The Malverns are also a kind of toy wilderness in an otherwise tamed landscape; a place where Anglo-Saxon hermits went to found Great and Little Malvern priories; and later, major cultural figures dreamed their dreams. The vision of William Langland author of Piers Plowman, is particularly prescient. Lying by a spring beneath a ‘broad bank’ on the Malverns, he had a vision which crystallised several signature qualities of this landscape. That this is a wildness safe enough to dream in; that these hills overlook a great plain in which the worldly and the everyday is visibly milling around (witness the M5); that the hills themselves are an important source of fresh water; and that they are marked by ancient statements of power (The Earl’s Ditch is one, but perhaps the ‘broad bank’ is the forbidding Iron-Age rampart known as British Camp). Langland claimed not to know where he was in his dream,_DSC8284 yet its landscape is firmly rooted in his locality. And his dream also embodies the cultural relationship of romantic highland and worldly lowland that would later be writ large in the Lakes and other mountain zones.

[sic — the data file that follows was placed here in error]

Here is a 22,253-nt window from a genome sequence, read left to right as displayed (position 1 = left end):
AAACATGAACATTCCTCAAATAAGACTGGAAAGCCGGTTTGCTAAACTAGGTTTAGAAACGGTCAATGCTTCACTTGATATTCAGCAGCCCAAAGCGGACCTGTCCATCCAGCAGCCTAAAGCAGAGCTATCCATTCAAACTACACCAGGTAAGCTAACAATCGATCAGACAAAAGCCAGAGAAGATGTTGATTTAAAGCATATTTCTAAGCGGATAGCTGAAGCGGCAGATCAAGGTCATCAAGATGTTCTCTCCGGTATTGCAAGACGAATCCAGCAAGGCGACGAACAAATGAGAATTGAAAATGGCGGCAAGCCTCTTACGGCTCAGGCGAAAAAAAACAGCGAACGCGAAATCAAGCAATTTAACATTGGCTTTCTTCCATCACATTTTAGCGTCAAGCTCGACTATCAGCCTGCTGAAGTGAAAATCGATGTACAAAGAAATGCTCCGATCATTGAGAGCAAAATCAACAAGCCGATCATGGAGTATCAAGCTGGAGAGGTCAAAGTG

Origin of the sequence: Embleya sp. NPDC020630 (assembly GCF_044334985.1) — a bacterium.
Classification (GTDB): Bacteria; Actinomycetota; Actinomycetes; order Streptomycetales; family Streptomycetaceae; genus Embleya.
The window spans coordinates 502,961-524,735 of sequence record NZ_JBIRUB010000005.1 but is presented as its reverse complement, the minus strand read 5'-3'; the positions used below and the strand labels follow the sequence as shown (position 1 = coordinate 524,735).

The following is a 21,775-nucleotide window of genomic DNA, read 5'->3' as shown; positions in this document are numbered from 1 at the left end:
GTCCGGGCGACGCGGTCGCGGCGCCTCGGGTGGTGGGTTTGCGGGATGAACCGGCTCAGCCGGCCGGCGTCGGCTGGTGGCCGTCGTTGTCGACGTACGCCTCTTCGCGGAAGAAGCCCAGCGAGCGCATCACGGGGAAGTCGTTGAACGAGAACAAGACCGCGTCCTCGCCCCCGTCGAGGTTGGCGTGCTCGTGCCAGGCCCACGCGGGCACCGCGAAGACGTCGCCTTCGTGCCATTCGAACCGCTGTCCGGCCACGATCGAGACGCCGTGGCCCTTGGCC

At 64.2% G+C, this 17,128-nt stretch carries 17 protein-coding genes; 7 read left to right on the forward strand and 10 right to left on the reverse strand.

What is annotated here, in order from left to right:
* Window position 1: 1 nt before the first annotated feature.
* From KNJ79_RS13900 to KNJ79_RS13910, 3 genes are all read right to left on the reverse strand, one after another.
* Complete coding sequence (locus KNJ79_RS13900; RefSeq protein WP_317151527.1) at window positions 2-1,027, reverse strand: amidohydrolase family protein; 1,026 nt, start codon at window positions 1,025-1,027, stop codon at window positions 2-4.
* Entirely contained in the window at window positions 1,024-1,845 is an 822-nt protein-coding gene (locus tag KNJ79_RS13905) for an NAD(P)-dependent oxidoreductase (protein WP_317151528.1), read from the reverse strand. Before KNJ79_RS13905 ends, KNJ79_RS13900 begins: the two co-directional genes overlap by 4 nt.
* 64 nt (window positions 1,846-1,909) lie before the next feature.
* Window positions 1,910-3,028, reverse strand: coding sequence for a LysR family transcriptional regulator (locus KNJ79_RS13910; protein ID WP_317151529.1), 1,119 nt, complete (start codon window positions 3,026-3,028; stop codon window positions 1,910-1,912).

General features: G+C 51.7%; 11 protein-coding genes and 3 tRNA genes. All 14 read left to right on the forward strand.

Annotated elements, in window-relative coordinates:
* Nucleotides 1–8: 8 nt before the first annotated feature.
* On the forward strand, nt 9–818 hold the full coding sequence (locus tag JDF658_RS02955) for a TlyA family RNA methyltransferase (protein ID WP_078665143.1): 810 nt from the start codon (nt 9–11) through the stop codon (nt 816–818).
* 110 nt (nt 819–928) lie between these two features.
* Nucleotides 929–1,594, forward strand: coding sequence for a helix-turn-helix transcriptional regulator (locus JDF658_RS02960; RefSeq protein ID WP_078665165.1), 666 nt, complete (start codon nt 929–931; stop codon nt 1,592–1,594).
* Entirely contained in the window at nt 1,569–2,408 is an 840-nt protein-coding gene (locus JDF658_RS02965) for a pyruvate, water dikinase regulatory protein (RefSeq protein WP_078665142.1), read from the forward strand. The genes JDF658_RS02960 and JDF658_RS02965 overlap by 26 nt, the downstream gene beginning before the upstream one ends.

Centuries later, Elgar, too spent much of his life walking these hills and cycling the lanes beneath them as he composed his sweepingly Romantic musical visions of Englishness. In truth, all who have found in the Worcestershire landscape a certain swooping darkness – from Elgar to the wild pagan fulsomeness of And Also the Trees and the rural punk of the Dancing Did – owe something to this outburst of pre-Cambrian upland.